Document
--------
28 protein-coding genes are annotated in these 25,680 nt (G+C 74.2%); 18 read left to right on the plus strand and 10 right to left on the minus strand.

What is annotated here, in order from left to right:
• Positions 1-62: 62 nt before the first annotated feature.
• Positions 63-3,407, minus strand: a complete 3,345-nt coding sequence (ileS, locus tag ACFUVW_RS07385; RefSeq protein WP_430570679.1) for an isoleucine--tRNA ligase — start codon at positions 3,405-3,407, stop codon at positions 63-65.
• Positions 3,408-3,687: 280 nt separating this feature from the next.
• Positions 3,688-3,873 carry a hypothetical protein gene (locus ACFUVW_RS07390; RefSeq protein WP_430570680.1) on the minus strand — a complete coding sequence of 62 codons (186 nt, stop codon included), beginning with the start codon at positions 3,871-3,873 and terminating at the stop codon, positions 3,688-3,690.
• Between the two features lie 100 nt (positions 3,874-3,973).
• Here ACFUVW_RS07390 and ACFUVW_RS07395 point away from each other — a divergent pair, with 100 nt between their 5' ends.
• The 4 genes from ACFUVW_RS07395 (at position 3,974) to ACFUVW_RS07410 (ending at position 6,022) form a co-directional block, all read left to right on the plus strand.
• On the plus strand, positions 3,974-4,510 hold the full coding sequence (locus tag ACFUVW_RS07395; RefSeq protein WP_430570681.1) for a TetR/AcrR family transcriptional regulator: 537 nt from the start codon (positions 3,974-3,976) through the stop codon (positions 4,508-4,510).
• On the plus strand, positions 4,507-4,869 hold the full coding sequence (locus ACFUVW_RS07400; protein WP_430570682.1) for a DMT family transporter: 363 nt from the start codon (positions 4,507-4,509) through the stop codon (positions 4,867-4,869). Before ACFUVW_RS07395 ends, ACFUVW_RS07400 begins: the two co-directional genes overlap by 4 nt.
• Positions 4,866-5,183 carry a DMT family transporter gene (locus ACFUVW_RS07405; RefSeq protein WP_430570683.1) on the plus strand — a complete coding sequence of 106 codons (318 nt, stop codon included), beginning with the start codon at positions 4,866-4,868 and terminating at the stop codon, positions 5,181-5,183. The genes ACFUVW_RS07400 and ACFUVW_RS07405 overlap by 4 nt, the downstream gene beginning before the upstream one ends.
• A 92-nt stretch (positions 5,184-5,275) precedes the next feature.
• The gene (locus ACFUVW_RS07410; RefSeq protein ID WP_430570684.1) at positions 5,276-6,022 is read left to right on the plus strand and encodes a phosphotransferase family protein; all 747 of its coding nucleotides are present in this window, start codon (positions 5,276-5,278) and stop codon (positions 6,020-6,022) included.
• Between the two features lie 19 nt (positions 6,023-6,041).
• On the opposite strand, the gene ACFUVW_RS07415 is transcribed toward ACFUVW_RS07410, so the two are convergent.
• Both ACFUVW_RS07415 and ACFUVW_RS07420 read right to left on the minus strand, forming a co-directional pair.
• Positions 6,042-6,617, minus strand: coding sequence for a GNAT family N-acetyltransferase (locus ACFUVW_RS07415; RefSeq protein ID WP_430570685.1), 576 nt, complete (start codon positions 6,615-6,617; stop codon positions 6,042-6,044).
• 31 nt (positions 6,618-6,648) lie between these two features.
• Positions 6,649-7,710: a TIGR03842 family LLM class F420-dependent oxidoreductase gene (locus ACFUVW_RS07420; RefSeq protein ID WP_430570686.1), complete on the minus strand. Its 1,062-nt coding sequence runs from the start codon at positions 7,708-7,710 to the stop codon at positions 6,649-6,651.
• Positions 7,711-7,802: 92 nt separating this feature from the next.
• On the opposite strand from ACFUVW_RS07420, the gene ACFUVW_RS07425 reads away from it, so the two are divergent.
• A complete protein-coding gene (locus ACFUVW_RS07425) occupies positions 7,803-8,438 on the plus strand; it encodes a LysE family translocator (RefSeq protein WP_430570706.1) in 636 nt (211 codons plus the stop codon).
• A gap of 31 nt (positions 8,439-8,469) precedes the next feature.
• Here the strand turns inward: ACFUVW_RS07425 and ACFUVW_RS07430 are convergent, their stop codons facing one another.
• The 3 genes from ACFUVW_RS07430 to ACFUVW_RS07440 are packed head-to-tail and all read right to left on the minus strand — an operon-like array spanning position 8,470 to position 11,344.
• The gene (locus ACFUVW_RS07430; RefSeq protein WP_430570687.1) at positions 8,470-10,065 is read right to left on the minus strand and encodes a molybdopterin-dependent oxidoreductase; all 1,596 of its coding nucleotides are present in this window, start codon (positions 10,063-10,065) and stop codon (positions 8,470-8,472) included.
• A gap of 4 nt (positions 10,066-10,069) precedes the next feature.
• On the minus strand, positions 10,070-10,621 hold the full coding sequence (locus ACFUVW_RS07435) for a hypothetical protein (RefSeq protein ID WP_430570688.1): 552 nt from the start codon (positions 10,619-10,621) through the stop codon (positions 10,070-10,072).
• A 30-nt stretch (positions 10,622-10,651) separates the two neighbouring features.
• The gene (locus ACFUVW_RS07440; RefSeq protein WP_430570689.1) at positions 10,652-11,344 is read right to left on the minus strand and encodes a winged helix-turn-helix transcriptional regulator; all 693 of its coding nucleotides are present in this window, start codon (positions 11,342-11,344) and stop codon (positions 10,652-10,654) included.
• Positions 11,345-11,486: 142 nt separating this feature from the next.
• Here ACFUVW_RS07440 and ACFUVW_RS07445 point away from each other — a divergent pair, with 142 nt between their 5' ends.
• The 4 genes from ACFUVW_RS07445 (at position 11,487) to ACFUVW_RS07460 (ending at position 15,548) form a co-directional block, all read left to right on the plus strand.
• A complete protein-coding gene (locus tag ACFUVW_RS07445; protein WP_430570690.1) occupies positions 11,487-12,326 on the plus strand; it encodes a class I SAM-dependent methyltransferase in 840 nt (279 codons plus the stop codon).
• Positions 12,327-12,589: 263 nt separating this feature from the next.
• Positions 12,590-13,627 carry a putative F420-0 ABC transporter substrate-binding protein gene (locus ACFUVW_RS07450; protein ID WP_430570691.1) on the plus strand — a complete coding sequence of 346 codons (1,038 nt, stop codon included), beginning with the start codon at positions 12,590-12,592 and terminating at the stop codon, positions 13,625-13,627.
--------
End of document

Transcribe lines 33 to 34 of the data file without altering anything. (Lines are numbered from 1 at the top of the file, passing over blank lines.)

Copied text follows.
• Here ACFUVW_RS07440 and ACFUVW_RS07445 point away from each other — a divergent pair, with 142 nt between their 5' ends.
• The 4 genes from ACFUVW_RS07445 (at position 11,487) to ACFUVW_RS07460 (ending at position 15,548) form a co-directional block, all read left to right on the plus strand.